Monetary and real aspects of the great divergence between europe and asia, 1500-1800


Stock-flow distinctions and the Cambridge equation



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3. Stock-flow distinctions and the Cambridge equation

The importance of the stock of money can be dealt with by reformulating the quantity theory of money in its modern Cambridge form, as noted by Doherty and Flynn (1989):



M = k.P.Y (2)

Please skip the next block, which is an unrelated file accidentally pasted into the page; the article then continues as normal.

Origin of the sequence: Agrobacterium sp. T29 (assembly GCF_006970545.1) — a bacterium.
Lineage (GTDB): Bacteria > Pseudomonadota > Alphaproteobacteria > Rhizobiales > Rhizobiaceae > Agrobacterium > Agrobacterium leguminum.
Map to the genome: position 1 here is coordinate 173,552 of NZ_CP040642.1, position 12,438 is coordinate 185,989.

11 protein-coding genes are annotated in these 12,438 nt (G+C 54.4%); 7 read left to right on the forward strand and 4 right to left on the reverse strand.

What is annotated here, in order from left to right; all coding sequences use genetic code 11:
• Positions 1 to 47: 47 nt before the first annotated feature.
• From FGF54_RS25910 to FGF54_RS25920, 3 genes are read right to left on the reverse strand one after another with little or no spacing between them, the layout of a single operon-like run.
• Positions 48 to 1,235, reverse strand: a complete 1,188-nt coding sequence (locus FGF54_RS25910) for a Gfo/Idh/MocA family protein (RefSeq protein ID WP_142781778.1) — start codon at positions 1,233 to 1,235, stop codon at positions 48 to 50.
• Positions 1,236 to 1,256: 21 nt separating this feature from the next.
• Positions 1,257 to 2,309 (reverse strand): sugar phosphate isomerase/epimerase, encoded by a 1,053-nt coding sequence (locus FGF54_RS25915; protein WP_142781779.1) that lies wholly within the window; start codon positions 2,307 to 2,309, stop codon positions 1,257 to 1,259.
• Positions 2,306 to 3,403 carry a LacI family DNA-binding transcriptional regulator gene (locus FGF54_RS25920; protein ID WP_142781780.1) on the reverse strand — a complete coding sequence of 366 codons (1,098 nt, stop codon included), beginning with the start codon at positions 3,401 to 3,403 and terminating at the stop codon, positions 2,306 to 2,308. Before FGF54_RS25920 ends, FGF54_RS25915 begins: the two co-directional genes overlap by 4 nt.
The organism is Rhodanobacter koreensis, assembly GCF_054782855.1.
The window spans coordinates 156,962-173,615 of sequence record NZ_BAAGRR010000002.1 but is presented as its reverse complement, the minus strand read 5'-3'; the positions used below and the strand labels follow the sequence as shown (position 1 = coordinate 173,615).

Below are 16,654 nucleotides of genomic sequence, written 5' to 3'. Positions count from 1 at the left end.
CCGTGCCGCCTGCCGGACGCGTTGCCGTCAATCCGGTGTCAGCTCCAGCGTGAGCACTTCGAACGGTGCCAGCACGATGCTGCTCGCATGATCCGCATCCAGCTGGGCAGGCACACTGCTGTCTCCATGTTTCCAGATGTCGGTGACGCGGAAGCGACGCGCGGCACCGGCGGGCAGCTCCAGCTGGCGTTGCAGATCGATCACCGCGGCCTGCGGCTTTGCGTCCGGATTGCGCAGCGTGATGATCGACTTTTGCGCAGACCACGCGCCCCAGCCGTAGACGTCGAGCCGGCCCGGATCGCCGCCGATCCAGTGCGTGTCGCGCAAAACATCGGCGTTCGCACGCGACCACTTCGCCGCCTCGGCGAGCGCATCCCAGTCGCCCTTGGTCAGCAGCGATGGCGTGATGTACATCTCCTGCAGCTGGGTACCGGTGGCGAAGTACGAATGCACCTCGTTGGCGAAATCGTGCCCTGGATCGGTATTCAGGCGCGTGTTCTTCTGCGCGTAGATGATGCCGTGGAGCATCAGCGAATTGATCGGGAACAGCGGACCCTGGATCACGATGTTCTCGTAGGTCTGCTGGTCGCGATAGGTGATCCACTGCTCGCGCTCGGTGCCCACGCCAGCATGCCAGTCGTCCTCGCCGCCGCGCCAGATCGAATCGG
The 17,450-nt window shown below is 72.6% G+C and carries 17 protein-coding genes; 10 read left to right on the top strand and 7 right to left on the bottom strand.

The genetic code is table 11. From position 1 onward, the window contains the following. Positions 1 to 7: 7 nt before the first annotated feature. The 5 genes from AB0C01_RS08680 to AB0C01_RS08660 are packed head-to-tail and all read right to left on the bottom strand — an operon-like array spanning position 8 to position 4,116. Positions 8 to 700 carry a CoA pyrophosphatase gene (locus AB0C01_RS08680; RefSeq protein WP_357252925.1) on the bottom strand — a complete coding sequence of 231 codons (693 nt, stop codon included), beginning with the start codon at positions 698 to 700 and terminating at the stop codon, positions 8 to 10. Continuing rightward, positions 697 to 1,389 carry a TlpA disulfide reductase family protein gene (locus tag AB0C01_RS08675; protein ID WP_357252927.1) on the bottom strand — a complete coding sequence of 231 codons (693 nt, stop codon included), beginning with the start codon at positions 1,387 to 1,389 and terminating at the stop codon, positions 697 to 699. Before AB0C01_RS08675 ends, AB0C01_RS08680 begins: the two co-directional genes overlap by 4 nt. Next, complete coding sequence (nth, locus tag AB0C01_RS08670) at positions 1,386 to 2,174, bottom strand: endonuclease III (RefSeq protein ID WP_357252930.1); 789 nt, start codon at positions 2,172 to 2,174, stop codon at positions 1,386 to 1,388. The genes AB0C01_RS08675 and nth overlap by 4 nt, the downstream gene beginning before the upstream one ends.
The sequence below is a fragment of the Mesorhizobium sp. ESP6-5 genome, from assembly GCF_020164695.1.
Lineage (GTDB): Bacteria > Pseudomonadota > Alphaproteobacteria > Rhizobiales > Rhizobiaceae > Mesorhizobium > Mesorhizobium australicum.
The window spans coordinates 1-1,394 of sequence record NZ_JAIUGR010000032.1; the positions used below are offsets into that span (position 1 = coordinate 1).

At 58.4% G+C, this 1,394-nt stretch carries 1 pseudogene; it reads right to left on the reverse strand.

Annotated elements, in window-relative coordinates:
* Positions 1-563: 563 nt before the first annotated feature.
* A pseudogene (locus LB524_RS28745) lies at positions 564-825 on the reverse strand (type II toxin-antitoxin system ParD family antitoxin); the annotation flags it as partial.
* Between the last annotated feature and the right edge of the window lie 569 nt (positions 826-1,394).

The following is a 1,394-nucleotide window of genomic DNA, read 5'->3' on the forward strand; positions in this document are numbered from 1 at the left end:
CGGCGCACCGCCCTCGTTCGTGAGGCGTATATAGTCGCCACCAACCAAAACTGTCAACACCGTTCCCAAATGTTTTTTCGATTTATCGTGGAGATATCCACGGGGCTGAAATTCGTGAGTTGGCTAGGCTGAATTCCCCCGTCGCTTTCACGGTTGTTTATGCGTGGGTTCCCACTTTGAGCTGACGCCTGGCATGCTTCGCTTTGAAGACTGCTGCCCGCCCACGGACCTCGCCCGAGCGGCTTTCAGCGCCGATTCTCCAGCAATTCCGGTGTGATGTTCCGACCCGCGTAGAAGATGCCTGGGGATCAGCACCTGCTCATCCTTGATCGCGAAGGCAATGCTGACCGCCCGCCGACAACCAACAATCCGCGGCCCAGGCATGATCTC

In the Cambridge equation, M is now the stock of money, k is the income velocity of circulation and Y is the level of income. An increase in the stock of money, brought about by an inflow of bullion, will increase the price level so long as the income velocity is stable and the level of income remains fixed. However, this formulation now makes clear that it is the stock of money interacting with the demand for money that determines the price level, and a clear distinction is maintained between the flow supply and the existing stock. This stock-flow distinction is important in understanding how disequilibrium was able to persist for some time in the presence of arbitrage opportunities.





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